The Electro-Harmonix (EHX) Hot Wax is a dual overdrive pedal that draws upon and combines two existing EHX pedal designs, the Crayon and the Hot Tubes. These are arranged as two separate sections that can be switched on individually or used in combination, for when you need an extra helping of overdrive. While guitar processing is the most obvious application, the Hot Wax’s applications extend to bass, keyboards, and anything else you might wish to process.
While each section has its own footswitch plus dedicated Volume and Drive knobs, there’s also a common two-band bass and treble EQ, as well as a Blend knob that mixes the dry and distorted elements of the sound, and all three controls remain active when either or both distortion sections are engaged. Bypass mode is buffered, which is a bonus if the Hot Wax heads up a chain of pedals. Powering is via a standard centre-negative 9V power jack (there’s no battery power facility), and a suitable Electro-Harmonix 9.6DC-200BI power supply is included. But if you prefer to use a pedalboard power supply instead, you’ll need to know that the current draw of the Hot Wax is 75mA.
A green LED above the right-hand footswitch lights to indicate that the Crayon section is on and a red LED above the leftmost footswitch comes on when the Hot Tubes section is active. When only the Crayon section is active, its Volume knob sets master output level, but when both sections are active, the Volume knob adjusts the level between the Crayon section and the Hot Tubes section, the Hot Tubes volume pot holding sway over the final level.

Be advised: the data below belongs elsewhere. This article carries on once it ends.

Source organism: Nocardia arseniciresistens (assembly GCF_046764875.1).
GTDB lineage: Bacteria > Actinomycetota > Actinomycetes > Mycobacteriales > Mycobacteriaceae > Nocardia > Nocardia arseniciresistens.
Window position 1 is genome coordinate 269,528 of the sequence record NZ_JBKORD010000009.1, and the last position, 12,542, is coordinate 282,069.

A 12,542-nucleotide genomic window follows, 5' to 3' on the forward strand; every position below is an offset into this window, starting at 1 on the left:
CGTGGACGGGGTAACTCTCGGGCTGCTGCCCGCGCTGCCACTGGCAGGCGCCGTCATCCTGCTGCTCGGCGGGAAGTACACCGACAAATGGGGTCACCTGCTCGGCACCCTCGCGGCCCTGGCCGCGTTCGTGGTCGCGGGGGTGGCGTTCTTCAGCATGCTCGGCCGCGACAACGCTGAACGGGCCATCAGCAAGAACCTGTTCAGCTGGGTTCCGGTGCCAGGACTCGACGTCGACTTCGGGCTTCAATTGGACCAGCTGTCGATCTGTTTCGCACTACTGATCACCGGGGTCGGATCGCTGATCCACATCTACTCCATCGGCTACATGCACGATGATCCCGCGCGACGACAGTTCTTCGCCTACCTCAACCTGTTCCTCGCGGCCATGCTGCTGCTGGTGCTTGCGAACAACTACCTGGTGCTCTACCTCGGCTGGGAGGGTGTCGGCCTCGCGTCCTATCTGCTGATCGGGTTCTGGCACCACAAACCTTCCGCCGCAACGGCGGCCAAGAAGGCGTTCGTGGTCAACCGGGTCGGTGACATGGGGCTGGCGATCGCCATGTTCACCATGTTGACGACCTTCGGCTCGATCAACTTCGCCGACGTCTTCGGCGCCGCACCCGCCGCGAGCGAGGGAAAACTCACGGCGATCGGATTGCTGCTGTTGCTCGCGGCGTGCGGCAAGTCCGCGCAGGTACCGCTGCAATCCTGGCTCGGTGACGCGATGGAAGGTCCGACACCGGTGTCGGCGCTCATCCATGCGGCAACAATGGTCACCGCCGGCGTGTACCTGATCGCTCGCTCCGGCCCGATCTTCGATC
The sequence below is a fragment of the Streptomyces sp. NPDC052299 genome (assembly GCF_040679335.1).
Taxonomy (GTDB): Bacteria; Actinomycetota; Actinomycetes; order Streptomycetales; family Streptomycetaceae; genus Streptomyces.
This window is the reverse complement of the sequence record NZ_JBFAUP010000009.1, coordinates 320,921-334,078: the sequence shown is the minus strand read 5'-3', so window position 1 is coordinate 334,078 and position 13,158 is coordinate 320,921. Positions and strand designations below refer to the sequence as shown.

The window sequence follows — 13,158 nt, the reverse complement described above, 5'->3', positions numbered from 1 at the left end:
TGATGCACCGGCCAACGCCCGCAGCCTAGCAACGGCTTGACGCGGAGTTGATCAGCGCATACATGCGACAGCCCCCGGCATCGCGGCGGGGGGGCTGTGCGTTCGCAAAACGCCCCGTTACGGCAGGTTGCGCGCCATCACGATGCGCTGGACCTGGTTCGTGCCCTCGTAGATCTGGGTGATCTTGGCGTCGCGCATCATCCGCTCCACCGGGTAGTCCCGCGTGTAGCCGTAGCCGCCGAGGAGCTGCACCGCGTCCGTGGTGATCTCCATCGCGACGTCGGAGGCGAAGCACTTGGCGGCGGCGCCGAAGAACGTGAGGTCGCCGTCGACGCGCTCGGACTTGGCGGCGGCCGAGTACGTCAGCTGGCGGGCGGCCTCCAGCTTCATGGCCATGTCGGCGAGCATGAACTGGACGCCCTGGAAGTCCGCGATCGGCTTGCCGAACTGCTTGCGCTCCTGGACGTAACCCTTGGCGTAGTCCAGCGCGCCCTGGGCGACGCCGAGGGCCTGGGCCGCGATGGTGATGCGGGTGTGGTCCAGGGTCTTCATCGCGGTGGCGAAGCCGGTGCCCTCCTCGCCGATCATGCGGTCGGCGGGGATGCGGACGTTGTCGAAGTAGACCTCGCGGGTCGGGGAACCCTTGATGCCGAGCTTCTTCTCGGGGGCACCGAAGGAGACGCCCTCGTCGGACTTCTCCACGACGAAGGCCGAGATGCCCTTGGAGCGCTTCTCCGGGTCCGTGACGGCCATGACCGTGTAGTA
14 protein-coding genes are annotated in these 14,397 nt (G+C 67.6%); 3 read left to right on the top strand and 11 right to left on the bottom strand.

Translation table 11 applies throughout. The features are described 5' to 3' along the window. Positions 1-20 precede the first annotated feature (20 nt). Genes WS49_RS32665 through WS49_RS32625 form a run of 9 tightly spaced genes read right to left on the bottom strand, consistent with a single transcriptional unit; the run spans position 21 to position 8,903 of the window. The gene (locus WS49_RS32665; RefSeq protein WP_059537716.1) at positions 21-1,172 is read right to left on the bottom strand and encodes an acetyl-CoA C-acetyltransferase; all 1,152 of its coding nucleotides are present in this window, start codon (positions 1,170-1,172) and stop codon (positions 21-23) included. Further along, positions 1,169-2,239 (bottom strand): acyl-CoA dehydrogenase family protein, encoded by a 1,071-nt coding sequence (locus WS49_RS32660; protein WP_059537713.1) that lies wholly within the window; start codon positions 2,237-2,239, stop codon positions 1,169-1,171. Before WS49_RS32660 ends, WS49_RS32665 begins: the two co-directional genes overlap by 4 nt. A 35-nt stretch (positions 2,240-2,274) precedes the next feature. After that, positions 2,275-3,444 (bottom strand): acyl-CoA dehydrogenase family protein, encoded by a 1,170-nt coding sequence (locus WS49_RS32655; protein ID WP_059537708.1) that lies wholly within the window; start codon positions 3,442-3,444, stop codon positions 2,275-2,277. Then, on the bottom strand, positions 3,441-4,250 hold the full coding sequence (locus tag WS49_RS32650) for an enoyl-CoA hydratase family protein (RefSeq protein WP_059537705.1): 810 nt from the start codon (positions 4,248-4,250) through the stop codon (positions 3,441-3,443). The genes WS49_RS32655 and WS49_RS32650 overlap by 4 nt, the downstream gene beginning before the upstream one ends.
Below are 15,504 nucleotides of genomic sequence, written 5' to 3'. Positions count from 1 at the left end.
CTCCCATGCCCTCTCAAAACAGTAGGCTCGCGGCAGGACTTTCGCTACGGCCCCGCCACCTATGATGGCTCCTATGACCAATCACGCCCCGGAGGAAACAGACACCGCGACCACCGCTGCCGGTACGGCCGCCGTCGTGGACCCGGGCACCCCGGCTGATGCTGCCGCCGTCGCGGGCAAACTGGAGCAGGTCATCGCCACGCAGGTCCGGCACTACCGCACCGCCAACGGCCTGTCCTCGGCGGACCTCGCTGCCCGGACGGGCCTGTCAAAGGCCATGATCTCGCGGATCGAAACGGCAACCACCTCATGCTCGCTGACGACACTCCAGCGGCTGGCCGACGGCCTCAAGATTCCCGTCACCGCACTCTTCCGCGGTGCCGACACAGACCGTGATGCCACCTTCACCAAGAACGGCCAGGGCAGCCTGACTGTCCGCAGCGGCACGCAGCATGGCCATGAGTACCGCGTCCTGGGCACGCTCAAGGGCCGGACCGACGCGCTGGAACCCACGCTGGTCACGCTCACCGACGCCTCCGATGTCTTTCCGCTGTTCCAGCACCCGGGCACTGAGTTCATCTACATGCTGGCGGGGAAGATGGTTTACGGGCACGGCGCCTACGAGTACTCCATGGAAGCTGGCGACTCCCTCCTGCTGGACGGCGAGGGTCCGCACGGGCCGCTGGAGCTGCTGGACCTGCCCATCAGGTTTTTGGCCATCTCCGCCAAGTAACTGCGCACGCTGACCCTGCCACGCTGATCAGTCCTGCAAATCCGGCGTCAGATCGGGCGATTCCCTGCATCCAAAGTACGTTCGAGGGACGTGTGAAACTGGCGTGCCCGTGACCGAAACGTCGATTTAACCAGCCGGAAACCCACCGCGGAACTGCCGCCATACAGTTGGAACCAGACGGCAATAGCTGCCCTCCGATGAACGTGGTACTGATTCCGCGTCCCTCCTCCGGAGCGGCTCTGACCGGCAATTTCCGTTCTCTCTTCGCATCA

The Canyon is described as a full-range overdrive, as opposed to something mid-focused like a Tube Screamer, producing more edge to the upper reaches of the sound but also allowing it to process low-frequency bass sounds. EQ may then be used to shape the result.
As its name might suggest, Hot Tubes is more like a ‘pushed valve amp’ emulation; it uses a CMOS FET to provide distortion rather than clipping diodes. It goes from almost perfectly clean to a slightly hairy blues tone, and also doubles as a cleanish boost to push the front end of an amp. In its separate pedal incarnation it has a single tone control, but here it benefits from having both bass and treble controls. The Crayon section offers a wide range of drive and when combined with the Hot Tubes section it’s possible to coax some fairly heavily overdriven sounds out of the pedal — though there’s also a lot of subtlety to be had by backing off the drive controls and experimenting with the contribution of each stage.
When the Blend control is used, the tone controls have no effect on the dry portion of the sound, which is very handy: adding a little overdrive with the top rolled off into a mainly clean sound can add a sense of weight and energy without making the whole thing sound too dirty. The live applications are pretty obvious, but the Hot Wax could also prove a useful ally in the studio when DI’ing electric guitar or bass, as having a good analogue overdrive at the front end often leads to better results than relying on digital overdrive plug-ins. To sum this up in a couple of words then: very versatile.
£115 including VAT.